Dr Ramtanu Maitra A specialist on South Asian Affairs who operates out of Washington D.C. Ramtanu Maitra specialises on strategic and infrastructural developmental studies with the focus on South Asia. He holds a Masters Degree in Structural Engineering and was working as a Senior Project Engineer with the Nuclear Power Services, Secaucus, NJ. Ramtanu Maitra participated in developing a document, India: An agro-industrial superpower by 2020, in 1981. He established and published a quarterly journal, Fusion Asia, on science, technology, energy and economics from New Delhi for more than 10 years (1984-1994). He wrote and published the first feature report on India’s high-energy physics program based in PRL, Ahmedabad. Prepared and published a detailed report on Ganges River Valley Development that was presented at an international conference inaugurated by the late president of India, Shri K.R. Narayanan, then Minister for Planning. He participated on behalf of Fusion Asia on a feasibility study that also involved the Mitsubishi Research Institute (Tokyo) and the Thai Citizen Forum. Presented papers at a number of international conferences on strategic infrastructures in Bogota, Colombia, Tokyo, Japan, Kolkata, Indore, Madurai, Indore, New Delhi, among other Indian cities. In 1994, Shri Maitra established New Delhi bureau for Asia Times, a Bangkok-based news daily published simultaneously from Bangkok, Hong Kong, Kuala Lumpur and New York. Presently, he conducts research, analysis, writing on international economic and strategic developments for publications internationally, including: Foresight (Japan); Aakrosh, Agni, Indian Defense and Technology (India); Asia Times Online (Hong Kong); and Executive Intelligence Review (USA).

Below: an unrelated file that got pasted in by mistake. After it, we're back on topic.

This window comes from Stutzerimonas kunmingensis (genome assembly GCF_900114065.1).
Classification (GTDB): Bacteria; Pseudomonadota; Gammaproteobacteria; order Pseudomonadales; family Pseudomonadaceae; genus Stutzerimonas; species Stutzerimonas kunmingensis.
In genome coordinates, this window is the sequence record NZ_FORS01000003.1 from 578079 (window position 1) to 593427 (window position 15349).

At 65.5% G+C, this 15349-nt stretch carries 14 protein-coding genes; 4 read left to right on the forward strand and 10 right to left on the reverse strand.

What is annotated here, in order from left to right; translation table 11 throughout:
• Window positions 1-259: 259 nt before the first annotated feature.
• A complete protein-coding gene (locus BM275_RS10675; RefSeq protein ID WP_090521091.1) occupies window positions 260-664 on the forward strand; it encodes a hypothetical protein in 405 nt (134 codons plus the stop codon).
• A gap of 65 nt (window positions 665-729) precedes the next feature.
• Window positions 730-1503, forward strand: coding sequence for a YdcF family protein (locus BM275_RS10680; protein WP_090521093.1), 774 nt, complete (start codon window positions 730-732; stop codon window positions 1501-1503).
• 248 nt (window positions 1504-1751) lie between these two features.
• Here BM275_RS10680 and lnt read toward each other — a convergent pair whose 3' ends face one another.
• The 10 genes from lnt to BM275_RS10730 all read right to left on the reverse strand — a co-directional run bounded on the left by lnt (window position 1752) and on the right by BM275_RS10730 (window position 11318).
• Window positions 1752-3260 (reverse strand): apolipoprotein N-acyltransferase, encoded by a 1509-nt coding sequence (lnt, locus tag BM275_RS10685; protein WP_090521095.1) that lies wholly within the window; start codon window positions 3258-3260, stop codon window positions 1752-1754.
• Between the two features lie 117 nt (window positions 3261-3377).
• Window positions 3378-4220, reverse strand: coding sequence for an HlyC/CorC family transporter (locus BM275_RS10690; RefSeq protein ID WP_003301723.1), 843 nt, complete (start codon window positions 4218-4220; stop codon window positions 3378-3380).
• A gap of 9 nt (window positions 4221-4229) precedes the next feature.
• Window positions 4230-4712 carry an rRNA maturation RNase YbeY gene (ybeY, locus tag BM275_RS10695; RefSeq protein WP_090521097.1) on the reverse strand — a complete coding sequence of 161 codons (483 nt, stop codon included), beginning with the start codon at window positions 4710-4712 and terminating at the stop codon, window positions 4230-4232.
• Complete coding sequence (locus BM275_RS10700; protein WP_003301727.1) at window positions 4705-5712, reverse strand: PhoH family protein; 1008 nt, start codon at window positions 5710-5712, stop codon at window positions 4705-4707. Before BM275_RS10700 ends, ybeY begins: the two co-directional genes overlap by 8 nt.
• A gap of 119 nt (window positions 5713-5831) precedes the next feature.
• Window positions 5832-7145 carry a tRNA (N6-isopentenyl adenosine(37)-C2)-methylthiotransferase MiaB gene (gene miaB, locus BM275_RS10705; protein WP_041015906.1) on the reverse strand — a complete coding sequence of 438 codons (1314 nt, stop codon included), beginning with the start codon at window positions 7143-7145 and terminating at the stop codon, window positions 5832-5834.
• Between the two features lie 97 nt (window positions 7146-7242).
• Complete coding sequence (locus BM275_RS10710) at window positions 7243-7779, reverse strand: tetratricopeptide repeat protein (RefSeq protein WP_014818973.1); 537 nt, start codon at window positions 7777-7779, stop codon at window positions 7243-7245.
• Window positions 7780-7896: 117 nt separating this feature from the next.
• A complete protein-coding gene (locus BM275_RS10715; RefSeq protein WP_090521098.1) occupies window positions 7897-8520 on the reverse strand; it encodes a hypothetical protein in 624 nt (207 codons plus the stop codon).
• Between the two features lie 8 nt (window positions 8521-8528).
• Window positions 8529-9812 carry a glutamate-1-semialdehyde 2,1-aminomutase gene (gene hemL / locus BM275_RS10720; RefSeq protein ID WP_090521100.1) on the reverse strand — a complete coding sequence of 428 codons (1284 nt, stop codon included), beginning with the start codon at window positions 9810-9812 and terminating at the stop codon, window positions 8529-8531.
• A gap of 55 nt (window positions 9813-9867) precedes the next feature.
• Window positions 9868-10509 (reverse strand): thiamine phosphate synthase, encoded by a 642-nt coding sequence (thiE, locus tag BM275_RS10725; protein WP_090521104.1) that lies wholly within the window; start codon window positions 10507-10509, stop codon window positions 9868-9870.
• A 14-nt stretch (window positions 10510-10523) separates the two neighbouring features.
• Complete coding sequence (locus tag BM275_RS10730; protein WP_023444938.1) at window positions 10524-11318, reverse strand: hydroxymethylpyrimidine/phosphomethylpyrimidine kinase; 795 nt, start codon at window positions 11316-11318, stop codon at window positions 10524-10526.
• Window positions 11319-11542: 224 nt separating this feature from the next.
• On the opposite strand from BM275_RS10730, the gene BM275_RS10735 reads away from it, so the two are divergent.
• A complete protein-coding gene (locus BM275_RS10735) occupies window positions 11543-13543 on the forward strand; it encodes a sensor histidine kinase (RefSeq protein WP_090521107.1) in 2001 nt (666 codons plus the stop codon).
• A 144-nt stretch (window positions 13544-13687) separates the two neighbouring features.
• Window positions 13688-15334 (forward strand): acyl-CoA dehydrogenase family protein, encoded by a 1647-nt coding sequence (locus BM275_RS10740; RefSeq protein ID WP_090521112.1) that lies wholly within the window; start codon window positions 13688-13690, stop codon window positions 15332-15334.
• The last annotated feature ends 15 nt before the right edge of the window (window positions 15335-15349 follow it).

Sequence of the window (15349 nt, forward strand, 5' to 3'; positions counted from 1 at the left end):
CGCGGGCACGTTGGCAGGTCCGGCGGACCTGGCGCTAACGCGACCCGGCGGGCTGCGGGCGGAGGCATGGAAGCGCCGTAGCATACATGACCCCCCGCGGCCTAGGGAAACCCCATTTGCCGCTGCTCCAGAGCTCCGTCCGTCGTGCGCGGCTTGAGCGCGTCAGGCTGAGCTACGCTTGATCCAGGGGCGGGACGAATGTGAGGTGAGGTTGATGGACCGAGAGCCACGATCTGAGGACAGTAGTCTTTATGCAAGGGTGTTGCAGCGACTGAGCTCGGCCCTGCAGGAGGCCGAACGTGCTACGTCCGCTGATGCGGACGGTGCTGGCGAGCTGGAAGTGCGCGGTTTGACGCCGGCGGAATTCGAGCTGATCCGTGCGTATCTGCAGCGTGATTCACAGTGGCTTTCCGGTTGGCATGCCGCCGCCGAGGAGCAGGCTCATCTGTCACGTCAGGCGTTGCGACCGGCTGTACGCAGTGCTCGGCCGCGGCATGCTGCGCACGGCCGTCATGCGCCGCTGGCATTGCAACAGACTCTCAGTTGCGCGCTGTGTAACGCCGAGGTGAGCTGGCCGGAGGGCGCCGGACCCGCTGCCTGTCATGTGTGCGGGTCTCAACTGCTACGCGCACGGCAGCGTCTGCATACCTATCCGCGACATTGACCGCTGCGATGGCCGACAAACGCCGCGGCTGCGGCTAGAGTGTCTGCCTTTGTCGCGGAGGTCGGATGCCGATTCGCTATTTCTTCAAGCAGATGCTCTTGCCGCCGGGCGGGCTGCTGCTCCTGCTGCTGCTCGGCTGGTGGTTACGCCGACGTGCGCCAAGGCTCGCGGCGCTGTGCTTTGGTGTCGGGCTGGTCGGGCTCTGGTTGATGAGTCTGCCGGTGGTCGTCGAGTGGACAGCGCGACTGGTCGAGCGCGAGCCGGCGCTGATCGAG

Ramtanu Maitra is a regular columnist with the Executive Intelligence Review (EIR), a news weekly published from Washington DC. He writes columns for Asia Times of Hong Kong, Frontier Post of Peshawar and some other newspapers in Asia on South Asian political economy and Asian security. He has written on terrorism in a number of publications in the United States and India.